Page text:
Russia is experiencing huge international backlash after recently passing anti-gay propaganda legislation which bans “propaganda of nontraditional sexual relations around minors.” So strong is the international disgust at this move that many countries, including the United States, are considering Boycotting the upcoming 2014 Winter Olympics in fear of what this legislation will mean for gay athletes traveling to the nation.
Calls to boycott the Winter Olympics began after Russia’s sports minister made a statement this week that Russian anti-gay laws will be enforced during the 2014 Winter Olympics in Sochi.
“An athlete of nontraditional sexual orientation isn’t banned from coming to Sochi…But if he goes out into the streets and starts to propagandize, then of course he will be held accountable.”
Anyone found guilty (residents and foreign citizens alike) of breaking the law face fines of up to $3,000, 15 days of jail time, and in the case of foreign citizens, deportation and denied re-entry.
WHY are people so genuinely shocked by this.
Obviously, these new laws are a huge set back for the LGBT community, and personally I find them appalling. However what I find incredulous is why the international community would honestly believe they should be exempt from adhering to and respecting the laws of the foreign country they are visiting.
Any traveler knows that upon entering another country they are subject to and expected to uphold the laws of that country. You may not agree with them, you may find them repulsive, however you respect them and you adhere to them. Otherwise you are arrested and detained, just like their residents would be. This isn’t news.
Traveling is all about experiencing another culture, and is not about imposing your own principles or beliefs on another nation. In regards to the Olympics, this is an event which brings countries together regardless of their differences, and an event which is about excellence in sport and international peace. International politics have no role in the Olympic Games; an event where countries come together in one location and leave their political agendas at the border.
Olympic athletes are not attending the Olympics as homosexuals, nor are they attending as heterosexuals. They are traveling as representatives of their country – as elite athletes – and Olympic teams have ALWAYS been required to adhere to an incredibly strict code of conduct when representing their country at an international event. This includes not demonstrating in the streets to further your personal or political agenda.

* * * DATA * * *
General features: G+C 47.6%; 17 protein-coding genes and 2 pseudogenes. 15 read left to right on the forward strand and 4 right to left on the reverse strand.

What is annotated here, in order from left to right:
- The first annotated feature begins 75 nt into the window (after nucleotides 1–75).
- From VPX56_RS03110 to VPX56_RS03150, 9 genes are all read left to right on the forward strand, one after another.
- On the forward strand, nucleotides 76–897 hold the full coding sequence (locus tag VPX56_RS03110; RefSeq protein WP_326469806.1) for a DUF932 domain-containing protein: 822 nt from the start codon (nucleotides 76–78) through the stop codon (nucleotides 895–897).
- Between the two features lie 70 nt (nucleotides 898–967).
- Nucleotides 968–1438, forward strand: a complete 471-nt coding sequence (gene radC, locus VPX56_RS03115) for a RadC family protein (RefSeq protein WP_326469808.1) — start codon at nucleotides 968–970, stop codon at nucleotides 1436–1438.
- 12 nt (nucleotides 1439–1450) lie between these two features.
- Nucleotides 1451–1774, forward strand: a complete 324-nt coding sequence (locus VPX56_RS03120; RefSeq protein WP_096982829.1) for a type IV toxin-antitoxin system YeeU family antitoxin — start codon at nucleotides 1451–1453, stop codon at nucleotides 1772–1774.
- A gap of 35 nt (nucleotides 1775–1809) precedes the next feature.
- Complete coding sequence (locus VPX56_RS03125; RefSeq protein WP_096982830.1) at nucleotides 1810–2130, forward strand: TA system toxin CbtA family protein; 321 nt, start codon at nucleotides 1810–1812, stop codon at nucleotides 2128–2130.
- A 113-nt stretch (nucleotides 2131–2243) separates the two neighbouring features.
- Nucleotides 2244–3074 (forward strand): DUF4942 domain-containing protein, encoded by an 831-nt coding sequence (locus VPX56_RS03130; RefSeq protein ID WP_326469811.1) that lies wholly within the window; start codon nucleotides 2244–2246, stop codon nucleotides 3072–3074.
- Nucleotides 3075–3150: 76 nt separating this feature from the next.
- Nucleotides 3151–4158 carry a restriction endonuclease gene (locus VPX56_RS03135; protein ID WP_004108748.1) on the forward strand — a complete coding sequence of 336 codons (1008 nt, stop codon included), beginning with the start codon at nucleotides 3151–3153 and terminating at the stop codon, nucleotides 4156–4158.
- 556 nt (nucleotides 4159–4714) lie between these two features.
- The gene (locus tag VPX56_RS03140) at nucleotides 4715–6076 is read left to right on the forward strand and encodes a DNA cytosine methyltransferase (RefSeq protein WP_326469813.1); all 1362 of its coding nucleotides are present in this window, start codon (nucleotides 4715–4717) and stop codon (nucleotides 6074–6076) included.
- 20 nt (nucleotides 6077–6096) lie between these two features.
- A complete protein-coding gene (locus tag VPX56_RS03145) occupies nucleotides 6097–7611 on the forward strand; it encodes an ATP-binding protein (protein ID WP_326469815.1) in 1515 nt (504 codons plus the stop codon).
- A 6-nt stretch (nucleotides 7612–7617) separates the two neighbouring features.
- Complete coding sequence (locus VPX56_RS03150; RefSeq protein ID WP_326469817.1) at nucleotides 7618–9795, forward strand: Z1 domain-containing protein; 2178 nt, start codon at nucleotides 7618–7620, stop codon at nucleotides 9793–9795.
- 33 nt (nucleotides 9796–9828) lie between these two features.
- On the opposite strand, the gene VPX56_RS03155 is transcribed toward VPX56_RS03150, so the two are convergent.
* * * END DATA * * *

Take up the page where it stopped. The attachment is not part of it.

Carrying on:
However in response to international backlash, it was reported today that the Russian law will not apply during the Olympics after all. In a statement from Igor Ananskikh, the head of the Russian Duma Committee on physical training, sports and youth, it was said:
“The Olympics is a major international event. Our task is to be as politically correct and tolerant as we can be. That’s why we made the decision not to raise this issue during the Games.”
My personal beliefs aside, I find it ridiculous that a country should have to bow to Western ideals and relax their laws to ensure attendance at an international event. Would the United States and Canada boycott the Olympics if they were held in the United Arab Emirates – a country which enforces no kissing or touching, no swearing or making indecent gestures, no indecent clothing and no sharing of private space with a member of the opposite sex? Did they boycott traveling to the recent Bejing Olympics over China’s questionable human rights activities? And is it not hypocritical for a country (the United States) to boycott the Olympic Games on an issue which so clearly continues to divide their own country.
Russia has not banned homosexuality. They haven’t issued a decree to detain anyone and everyone who might be homosexual, and homosexual acts are not illegal. What they have banned is the propaganda of it. Members of the LGBT community may still travel safely through Russia, so long as they keep their sexual orientation private. These laws are no different than those of the 78 other countries throughout the world which still enforce anti-homosexuality laws. This is no different than me being required to dress appropriately when traveling through Arab and Islamic countries, and refrain from public displays of affection with my partner in public.
Whether or not you agree or disagree with Russia’s new laws, respect the country enough to respect their laws, and don’t be surprised if you are detained and deported for breaking the law while in their country.
Do you think boycotting travel to Russia is the answer?